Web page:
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Thread: How Large Can I Print a 4x5 Drum-Scanned Negative Before The Resolution Degrades?

  1. #1

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    How Large Can I Print a 4x5 Drum-Scanned Negative Before The Resolution Degrades?

    For some of my fine art LF work, I'd like to print my drum-scanned or Hasselblad-Imacon Flextight-scanned 4x5 (100 ISO) negatives/transparencies to 6' x 8' in size.

    That said, in your experience or opinion, how large can I print a single drum-scanned or Flextight-scanned 4x5 (100 ISO) negative/transparency before the resolution degrades into horrible/unusable territory?

    I'm interested in the fact that Jeff Wall uses a 4x5 Linhof camera and is seemingly able to get amazingly high detailed and extremely LARGE (like 6' x 8') prints with just one 4x5 negative. How does he do that without the digital manipulation technique of combining many 4x5 negatives into a montage?

    I'm looking forward to seeing what you guys have to say.

  2. #2

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    Re: How Large Can I Print a 4x5 Drum-Scanned Negative Before The Resolution Degrades?

    This is not that easy to answer as it involves a lot of variables that that depend both on the original 4x5 and the scanner/operator. “Resolution Degrading” is subjective as well, what you consider degrading another person may not, especially when viewed far enough away to take in such a large print. All things being equal you shouldn’t have a problem going to that much of an enlargement. Think of it another way. If you print a 35mm negative full frame on a 17x22” size paper, accounting for borders (proportionally they are different so you will have wider borders top and bottom) it’s around a 15x enlargement. That will be pretty close to going from 4x5 to a 6’x8’ print. However there is a larger issue with going that big.

    Most fine art printers do not go to 6’ wide (72”), they go to 60”. There are a few that go to 64” but most paper manufacturers that make fine art paper only go to 60”. So if you are going to a 64” print you are really limiting your paper choices. If you are going to go larger than 60” you will be printing on graphic arts printers, not fine art printers. So not only are your paper choices limited because of the 72" size you cannot get the most out of your scanned 4x5 because it is being printed on a graphic arts printer and media as opposed to a fine art printer. Again, these are subjective choices but they do need to be taken into consideration. What I would recommend is getting a really well done scan and printing on a 60” fine art printer.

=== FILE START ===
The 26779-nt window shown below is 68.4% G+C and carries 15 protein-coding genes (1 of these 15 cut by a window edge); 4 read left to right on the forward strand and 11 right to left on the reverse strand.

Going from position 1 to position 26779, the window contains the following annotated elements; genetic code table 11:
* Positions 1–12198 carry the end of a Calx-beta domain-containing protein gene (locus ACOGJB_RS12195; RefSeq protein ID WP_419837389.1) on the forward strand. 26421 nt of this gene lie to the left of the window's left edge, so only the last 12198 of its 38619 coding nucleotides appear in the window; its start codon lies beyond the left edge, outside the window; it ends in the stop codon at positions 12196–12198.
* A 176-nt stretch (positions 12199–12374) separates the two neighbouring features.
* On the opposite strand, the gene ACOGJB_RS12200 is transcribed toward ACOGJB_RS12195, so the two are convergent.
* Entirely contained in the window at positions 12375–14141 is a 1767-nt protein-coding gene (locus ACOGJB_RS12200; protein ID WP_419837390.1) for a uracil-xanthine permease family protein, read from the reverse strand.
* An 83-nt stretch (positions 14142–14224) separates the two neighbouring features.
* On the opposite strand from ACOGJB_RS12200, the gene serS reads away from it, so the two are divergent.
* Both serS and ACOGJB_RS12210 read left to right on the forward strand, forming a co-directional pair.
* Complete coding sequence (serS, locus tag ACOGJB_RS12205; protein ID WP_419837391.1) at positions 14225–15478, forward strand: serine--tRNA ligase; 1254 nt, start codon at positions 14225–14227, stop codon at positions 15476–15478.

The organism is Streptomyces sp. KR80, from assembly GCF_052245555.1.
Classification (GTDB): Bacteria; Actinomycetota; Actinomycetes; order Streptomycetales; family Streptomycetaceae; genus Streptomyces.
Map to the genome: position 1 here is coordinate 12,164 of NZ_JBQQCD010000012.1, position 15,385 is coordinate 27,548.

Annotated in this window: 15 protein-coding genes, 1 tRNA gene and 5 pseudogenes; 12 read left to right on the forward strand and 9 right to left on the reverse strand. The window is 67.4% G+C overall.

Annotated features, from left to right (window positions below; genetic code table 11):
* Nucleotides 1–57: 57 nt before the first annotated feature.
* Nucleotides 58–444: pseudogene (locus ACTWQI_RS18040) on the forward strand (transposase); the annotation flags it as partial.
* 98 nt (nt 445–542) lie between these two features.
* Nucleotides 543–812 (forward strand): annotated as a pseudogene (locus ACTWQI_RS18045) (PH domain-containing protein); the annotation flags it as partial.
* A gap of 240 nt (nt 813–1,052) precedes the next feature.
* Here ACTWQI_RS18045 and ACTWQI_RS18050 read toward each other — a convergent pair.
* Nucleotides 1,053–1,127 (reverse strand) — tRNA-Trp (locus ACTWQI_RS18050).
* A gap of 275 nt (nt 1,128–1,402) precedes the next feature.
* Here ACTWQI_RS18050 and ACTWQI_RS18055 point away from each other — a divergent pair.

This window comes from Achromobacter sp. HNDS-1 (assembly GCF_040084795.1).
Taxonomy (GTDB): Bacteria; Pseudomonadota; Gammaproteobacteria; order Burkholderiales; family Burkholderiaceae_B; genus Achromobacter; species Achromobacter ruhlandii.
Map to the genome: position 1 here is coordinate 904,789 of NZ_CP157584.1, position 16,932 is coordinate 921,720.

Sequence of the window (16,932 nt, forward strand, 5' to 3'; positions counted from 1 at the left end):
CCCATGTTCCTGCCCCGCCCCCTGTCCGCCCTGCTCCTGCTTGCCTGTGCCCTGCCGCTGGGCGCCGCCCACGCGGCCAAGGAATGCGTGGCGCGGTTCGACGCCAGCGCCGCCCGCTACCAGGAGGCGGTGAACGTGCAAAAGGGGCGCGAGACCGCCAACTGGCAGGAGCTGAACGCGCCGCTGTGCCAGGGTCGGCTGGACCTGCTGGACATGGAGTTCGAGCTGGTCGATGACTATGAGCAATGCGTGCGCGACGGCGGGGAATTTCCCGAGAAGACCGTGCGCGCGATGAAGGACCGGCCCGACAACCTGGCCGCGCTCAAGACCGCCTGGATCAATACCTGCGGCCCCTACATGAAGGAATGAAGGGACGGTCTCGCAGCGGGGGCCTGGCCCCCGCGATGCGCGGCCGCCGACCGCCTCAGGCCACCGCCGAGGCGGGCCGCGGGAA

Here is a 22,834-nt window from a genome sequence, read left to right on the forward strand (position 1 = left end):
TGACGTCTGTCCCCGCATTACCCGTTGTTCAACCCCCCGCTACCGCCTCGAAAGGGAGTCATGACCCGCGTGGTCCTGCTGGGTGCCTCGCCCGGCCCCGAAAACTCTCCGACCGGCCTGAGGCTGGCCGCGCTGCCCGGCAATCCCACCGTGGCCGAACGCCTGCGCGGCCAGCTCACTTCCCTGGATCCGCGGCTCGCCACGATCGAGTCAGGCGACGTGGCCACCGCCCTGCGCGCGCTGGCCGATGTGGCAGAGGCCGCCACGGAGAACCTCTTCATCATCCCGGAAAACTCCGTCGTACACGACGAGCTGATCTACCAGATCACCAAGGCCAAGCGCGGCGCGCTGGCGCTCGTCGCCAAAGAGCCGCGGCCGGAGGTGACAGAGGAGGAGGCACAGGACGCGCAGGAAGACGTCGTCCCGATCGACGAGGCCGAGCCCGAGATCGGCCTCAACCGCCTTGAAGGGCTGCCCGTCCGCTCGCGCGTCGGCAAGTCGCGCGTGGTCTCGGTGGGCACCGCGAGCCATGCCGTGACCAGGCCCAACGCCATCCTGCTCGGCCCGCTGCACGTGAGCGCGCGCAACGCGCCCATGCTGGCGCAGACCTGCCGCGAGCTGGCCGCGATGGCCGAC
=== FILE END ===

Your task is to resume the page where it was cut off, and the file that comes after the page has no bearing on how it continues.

If you look at my website and go to the blog section you can see some of my work with people standing next to it for scale. I print all of my own work on a 60” fine art printer and most of those works are around 5’x7’ to 5’x8’.

    Hope this helps.

    -Joshua
    www.joshuadunnphotography.com

  3. #3

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    Re: How Large Can I Print a 4x5 Drum-Scanned Negative Before The Resolution Degrades?

    Quote Originally Posted by manfrominternet View Post
    For some of my fine art LF work, I'd like to print my drum-scanned or Hasselblad-Imacon Flextight-scanned 4x5 (100 ISO) negatives/transparencies to 6' x 8' in size.

    That said, in your experience or opinion, how large can I print a single drum-scanned or Flextight-scanned 4x5 (100 ISO) negative/transparency before the resolution degrades into horrible/unusable territory?

    I'm interested in the fact that Jeff Wall uses a 4x5 Linhof camera and is seemingly able to get amazingly high detailed and extremely LARGE (like 6' x 8') prints with just one 4x5 negative. How does he do that without the digital manipulation technique of combining many 4x5 negatives into a montage?

    I'm looking forward to seeing what you guys have to say.
    The flextight makes 2000dpi scans for 4x5 negatives, that are some 1800dpi effective, at to 300pixels per inch graphic arts standard quality this is 1800x5/300 = 30" = 75cm for the long side.

    This is in theory, some people want more or less "sharpness" at reading distance for a big print... sure a 2m print will also look perfect if seen at (say) 1m distance, but if inspected at reading distance then it won't be perfect.

    The hassie is very good for 35mm film but it gets a less good performer as the format gets larger...